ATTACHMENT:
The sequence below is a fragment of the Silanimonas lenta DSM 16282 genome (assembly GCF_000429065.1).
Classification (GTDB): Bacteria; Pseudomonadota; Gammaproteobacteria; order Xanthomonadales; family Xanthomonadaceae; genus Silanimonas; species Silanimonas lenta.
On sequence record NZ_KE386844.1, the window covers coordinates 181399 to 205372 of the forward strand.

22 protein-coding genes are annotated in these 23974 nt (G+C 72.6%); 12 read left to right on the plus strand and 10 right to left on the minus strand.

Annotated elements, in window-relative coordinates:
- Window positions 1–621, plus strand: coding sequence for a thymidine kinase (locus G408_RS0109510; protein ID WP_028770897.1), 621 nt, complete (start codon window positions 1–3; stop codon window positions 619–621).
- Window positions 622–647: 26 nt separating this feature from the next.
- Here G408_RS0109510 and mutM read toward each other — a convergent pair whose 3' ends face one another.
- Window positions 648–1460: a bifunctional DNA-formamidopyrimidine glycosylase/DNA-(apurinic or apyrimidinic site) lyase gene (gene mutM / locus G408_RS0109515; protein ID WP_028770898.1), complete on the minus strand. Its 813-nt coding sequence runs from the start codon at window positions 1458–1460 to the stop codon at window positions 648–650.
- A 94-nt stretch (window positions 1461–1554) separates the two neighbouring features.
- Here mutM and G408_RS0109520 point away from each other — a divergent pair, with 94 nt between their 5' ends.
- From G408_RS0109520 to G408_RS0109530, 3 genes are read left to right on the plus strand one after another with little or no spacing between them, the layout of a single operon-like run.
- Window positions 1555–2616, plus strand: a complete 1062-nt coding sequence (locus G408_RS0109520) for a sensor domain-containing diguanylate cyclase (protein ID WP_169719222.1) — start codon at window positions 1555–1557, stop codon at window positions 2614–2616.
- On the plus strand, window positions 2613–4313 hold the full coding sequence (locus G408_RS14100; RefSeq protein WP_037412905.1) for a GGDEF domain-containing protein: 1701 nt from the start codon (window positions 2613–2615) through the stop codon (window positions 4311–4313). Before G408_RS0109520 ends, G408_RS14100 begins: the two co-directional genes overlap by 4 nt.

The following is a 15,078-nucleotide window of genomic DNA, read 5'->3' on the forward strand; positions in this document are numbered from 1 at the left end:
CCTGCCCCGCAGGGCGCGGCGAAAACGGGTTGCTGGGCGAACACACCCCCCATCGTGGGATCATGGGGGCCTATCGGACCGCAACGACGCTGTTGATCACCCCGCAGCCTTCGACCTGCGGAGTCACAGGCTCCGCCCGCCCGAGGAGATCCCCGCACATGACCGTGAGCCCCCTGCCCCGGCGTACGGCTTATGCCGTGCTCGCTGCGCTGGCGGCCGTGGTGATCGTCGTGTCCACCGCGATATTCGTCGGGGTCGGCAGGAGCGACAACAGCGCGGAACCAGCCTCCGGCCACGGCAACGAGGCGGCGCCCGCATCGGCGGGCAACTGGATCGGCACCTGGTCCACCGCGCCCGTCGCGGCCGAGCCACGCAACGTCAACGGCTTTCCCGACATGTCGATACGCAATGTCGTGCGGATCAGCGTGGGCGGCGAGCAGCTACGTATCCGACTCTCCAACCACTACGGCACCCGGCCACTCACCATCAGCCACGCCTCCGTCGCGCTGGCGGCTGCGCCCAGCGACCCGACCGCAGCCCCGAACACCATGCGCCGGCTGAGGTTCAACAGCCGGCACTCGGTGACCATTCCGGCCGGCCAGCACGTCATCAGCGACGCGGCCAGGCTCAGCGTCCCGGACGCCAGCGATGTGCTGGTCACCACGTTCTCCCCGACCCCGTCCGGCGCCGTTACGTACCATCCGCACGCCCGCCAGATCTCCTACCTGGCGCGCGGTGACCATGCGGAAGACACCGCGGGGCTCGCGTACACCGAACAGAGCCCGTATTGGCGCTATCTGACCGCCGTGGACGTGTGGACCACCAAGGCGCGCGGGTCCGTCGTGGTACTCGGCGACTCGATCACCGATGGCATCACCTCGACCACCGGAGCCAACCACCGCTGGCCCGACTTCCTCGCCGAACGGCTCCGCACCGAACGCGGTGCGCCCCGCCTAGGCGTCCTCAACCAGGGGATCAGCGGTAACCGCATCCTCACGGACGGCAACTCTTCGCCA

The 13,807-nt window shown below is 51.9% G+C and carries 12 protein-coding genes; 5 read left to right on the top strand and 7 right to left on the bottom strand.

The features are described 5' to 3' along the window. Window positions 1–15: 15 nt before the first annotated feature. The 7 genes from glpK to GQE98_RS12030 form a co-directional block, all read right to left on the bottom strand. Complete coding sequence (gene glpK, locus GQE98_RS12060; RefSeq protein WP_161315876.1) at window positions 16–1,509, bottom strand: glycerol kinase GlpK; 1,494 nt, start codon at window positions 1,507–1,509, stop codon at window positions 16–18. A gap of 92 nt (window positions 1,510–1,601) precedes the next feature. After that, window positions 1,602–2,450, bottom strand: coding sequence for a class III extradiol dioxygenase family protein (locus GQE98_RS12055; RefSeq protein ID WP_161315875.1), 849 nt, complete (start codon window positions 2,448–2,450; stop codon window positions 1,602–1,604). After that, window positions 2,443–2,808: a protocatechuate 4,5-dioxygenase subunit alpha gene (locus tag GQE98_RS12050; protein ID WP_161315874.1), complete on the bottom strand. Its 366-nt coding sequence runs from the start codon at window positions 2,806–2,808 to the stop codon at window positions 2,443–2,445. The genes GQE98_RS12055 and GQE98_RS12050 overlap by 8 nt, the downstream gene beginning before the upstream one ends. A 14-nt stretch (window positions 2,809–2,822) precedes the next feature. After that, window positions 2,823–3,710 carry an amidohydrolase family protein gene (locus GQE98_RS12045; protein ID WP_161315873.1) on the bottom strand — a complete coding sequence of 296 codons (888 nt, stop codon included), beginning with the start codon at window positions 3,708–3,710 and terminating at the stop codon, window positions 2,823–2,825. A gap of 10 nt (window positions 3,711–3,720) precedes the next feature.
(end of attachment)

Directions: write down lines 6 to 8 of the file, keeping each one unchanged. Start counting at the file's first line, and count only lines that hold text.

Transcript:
- Window positions 1–621, plus strand: coding sequence for a thymidine kinase (locus G408_RS0109510; protein ID WP_028770897.1), 621 nt, complete (start codon window positions 1–3; stop codon window positions 619–621).
- Window positions 622–647: 26 nt separating this feature from the next.
- Here G408_RS0109510 and mutM read toward each other — a convergent pair whose 3' ends face one another.